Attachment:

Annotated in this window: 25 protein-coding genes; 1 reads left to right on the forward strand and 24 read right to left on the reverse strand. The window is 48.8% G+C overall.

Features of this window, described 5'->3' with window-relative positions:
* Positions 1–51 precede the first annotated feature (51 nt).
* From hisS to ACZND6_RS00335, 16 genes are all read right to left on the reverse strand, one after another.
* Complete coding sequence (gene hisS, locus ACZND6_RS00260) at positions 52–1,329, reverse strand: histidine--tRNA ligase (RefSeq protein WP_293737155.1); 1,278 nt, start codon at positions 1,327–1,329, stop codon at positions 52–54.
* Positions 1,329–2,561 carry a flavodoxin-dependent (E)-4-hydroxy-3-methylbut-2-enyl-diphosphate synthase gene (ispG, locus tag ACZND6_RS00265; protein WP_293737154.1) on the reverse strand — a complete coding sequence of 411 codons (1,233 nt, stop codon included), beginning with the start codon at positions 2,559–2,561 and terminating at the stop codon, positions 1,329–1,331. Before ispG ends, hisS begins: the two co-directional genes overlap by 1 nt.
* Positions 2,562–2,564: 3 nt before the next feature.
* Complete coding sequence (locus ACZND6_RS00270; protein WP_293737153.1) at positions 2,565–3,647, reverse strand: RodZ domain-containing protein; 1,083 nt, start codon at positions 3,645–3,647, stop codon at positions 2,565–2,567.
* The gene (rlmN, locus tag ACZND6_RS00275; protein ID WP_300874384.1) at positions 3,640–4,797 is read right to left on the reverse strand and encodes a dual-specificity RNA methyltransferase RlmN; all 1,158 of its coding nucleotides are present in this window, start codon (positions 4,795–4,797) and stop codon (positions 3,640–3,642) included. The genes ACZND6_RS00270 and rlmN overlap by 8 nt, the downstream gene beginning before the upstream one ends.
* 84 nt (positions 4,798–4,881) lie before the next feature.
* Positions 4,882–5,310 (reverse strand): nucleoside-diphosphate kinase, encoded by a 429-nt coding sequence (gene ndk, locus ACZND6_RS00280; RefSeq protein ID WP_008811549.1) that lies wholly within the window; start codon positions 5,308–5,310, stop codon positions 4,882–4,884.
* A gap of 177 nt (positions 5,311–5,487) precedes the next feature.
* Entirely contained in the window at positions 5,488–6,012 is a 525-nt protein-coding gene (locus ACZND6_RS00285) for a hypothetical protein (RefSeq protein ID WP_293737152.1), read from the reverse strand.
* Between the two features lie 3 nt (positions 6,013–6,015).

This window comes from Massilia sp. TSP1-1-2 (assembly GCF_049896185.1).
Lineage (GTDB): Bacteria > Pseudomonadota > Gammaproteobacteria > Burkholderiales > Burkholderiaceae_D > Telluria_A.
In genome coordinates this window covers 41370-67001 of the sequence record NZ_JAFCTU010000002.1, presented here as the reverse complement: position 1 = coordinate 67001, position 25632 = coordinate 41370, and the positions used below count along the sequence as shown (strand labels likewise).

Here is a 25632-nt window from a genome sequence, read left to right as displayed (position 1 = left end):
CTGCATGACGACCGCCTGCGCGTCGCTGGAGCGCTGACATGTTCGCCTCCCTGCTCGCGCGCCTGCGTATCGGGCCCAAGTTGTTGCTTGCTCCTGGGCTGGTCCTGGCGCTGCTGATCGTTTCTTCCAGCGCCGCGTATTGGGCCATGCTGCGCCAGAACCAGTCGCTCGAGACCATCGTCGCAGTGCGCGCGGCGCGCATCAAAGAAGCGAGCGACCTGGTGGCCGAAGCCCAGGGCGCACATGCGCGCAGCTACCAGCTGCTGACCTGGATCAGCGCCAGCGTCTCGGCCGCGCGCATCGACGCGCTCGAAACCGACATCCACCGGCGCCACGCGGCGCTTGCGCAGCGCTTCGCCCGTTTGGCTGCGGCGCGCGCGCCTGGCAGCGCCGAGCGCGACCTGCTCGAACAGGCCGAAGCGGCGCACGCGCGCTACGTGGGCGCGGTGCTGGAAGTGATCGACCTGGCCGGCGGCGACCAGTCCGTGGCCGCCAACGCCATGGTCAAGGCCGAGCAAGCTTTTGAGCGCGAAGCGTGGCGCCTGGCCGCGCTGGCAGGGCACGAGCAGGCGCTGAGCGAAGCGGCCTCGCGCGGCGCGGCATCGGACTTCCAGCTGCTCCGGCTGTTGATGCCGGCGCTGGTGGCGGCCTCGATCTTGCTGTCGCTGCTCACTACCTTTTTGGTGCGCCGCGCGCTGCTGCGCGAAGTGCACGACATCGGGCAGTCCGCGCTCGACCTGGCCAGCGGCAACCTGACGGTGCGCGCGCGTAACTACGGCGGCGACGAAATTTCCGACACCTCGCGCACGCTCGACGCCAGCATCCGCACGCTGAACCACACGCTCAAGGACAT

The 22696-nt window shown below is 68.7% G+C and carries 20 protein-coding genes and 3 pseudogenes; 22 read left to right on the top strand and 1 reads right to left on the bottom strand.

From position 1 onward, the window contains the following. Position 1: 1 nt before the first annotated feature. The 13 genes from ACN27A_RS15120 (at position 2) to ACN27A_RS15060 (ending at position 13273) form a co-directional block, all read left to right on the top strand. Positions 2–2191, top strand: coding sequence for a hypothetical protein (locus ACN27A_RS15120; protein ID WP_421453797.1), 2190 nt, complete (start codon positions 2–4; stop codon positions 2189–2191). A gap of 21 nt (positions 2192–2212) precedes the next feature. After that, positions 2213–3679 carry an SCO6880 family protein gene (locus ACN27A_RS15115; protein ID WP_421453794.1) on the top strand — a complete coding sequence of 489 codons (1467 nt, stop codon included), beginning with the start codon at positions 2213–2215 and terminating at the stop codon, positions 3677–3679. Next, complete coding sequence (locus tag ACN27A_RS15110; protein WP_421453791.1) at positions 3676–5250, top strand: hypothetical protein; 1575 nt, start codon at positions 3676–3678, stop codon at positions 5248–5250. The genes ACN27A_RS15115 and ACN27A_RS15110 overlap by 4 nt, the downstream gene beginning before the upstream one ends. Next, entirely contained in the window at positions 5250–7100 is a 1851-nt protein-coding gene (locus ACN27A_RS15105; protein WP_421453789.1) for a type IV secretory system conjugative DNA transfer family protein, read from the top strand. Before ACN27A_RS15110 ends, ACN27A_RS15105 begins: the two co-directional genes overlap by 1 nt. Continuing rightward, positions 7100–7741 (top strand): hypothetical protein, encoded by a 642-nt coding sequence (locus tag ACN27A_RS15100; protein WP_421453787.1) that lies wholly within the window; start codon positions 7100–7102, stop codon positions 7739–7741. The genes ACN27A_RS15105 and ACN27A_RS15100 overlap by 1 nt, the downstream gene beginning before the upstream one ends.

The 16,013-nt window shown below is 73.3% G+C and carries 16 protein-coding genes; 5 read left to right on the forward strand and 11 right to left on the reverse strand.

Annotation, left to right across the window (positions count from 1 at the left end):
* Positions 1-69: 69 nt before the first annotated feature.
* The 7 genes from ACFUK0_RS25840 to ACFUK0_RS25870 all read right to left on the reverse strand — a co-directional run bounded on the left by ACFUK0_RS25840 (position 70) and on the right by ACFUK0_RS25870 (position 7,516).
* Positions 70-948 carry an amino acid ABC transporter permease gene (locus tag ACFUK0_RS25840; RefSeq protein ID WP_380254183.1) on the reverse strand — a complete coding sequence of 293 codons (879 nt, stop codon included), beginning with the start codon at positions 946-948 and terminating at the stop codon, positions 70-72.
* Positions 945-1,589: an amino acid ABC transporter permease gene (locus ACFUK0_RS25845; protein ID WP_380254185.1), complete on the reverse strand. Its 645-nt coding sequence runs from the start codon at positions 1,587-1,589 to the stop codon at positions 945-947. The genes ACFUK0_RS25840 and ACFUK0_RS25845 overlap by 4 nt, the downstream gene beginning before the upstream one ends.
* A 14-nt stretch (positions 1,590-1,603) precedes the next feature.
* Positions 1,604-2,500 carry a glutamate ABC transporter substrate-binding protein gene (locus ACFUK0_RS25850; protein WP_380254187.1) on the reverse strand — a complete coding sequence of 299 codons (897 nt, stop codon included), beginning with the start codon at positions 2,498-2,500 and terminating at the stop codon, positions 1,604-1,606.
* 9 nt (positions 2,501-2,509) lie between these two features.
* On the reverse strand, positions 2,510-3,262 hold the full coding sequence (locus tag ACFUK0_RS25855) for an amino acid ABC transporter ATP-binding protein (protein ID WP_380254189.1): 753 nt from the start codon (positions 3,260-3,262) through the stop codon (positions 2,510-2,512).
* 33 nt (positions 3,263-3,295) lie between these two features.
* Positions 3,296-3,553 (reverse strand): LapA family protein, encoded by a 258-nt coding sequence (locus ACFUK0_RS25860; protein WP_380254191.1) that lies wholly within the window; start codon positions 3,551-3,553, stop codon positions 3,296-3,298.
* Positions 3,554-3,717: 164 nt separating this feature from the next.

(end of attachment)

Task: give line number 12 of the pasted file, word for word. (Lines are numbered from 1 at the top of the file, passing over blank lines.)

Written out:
* A gap of 177 nt (positions 5,311–5,487) precedes the next feature.